Sunday, December 13, 2009

One small step

Total distance: 3277.4 km

Some days on this trip really stand out as highlights. Days when it all seems like a delight, and the hard work slogging up hills and through bad weather pays off. Thursday was one of those days.

Our night behind the petrol station proved to be a noisy one indeed, but at least we (and the tent) managed to remain quite dry, which is a huge blessing when it comes to getting moving in the morning.  We made sure to get our tent packed up pretty quickly, as apparently the manager of the place didn't actually know about us camping out back, even though the people working there had given us permission to camp.  We spent a little bit of time on breakfast and maps and checking Sundance's newly patched tyre, but still got going fairly promptly.  Luckily, the highway was nowhere near as busy as it had been the previous night, and we had a reasonably stress-free cruise along it until the time came for us to turn right on the supposedly rough and nasty road we had been advised against.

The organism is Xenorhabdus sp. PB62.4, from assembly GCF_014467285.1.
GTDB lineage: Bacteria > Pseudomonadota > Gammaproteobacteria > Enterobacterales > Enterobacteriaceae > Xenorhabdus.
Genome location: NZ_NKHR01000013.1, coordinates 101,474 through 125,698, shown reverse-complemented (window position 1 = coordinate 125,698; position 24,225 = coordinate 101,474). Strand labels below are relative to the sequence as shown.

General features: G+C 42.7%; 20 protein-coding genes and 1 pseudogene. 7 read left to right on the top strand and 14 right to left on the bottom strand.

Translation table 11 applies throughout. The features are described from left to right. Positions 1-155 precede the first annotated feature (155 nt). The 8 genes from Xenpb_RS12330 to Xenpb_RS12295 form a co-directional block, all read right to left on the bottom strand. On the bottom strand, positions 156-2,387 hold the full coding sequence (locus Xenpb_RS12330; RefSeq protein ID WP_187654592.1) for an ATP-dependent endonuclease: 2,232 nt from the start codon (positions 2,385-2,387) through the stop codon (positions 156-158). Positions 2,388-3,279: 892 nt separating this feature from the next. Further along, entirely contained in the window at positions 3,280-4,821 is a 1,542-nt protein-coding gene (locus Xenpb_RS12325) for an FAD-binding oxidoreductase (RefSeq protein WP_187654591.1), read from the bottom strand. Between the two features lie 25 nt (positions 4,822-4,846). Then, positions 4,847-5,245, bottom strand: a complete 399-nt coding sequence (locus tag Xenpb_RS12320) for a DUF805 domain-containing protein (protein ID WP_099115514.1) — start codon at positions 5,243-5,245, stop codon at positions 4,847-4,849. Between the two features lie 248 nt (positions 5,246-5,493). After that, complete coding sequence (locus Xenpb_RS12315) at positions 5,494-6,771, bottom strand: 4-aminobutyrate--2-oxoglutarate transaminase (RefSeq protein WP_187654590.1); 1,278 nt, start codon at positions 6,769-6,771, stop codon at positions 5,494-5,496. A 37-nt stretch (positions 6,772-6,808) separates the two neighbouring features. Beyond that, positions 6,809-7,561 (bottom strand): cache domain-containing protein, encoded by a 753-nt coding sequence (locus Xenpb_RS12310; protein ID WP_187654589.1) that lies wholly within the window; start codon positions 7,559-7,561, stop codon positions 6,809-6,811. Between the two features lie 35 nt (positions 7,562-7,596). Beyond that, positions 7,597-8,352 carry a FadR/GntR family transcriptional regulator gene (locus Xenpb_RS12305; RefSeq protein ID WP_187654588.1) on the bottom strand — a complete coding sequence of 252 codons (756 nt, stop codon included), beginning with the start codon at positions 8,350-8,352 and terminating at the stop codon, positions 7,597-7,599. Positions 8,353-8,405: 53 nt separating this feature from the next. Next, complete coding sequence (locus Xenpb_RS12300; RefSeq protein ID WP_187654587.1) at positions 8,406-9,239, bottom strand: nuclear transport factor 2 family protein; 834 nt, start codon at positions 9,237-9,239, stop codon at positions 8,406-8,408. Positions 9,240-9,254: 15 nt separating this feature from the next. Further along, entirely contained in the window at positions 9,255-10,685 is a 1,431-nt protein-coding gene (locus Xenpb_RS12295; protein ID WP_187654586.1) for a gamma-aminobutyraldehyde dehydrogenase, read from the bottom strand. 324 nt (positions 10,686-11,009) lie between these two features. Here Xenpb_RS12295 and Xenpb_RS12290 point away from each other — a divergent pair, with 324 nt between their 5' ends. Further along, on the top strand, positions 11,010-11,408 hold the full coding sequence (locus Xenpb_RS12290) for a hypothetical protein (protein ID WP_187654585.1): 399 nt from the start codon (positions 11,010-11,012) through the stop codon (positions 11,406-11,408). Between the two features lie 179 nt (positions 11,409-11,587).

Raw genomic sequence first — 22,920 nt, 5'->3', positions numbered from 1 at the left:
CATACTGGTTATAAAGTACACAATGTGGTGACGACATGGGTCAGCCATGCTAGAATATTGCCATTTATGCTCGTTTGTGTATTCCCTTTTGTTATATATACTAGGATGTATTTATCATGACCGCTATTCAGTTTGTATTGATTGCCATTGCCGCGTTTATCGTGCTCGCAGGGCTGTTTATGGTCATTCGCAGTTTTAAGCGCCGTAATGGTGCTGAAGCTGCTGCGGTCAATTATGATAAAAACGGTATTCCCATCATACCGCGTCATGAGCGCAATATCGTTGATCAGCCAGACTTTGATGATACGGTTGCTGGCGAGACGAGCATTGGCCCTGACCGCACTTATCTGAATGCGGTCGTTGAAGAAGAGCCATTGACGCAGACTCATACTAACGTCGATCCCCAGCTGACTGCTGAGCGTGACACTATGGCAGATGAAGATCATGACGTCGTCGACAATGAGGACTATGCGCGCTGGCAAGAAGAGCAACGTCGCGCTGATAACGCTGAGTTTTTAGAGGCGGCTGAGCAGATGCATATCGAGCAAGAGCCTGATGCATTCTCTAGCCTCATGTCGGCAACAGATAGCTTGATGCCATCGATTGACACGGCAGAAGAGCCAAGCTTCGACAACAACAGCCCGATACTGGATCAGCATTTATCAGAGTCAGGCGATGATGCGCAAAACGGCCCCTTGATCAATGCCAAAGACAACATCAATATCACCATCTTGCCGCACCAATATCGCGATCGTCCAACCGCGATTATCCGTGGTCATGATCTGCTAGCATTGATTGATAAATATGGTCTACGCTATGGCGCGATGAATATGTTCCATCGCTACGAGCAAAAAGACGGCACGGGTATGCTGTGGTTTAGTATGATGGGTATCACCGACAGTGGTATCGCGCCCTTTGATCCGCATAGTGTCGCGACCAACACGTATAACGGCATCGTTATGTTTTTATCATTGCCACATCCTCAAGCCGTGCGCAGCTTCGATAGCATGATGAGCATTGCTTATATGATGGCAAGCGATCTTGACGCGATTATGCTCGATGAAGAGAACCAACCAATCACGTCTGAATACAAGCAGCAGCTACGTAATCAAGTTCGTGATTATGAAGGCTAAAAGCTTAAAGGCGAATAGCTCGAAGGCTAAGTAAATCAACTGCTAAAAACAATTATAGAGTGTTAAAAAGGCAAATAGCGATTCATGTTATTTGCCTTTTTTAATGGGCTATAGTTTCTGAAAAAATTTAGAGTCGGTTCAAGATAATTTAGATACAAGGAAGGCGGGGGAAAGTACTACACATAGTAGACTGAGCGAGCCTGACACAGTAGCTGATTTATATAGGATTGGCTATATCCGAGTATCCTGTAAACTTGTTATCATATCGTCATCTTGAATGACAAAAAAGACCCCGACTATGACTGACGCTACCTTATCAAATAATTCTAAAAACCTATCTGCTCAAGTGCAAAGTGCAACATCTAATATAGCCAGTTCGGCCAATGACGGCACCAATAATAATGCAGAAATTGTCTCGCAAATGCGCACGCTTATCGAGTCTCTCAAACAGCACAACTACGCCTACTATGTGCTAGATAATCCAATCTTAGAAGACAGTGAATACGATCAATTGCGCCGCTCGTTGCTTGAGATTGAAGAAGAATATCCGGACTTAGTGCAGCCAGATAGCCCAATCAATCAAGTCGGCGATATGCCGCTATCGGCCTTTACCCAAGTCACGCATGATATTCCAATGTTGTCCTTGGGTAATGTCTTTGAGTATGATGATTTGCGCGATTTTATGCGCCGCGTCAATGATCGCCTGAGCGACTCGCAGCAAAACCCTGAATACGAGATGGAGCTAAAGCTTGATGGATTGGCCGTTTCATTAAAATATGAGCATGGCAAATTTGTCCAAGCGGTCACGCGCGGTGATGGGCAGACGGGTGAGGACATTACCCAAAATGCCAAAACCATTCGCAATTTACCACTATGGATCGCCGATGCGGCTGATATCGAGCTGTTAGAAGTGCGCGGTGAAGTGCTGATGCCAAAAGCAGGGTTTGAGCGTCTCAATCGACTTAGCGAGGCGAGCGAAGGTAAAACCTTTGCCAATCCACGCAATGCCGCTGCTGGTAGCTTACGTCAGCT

Americans are nothing if not cautious. The "terrible" road was nice and quiet, and with none of the crazy race drivers we had been warned about.  Mind you, we were wise to have waited until daylight to head down this road, because in the dark we would have missed the beautiful scenery. We happily ambled along, enjoying the wonderfully sunny weather and discussing the apparent ethnic divide in people's reactions to us.  Just before we had set off on our bikes that morning, a pair of black girls had come up to us and asked what we were up to.  They were really impressed when we told them, and asked to have their photo taken with us, which we happily went along with.  Now, we have noticed that white people tend to tell us to be safe, ask us if we have lost our minds, point out the discomforts we are courting, and so on.  By comparison, African Americans tend to get really excited and enthusiastic about our trip, and kind of treat us like we are celebrities of some sort.  It's interesting, because we get the feeling that although segregation is no longer enforced, it still seems to prevail in a voluntary form, with black and white cultures viewing and reacting to the world in very different ways.  We have a theory that white people are generally more reserved than black folks, and find their boisterous joie-de-vivre to be intimidating - leading to the (in our experience, completely mistaken) impression that African Americans are dangerous or unruly. With that in mind, it makes us all the happier that both ethnic groups seem to welcome us equally.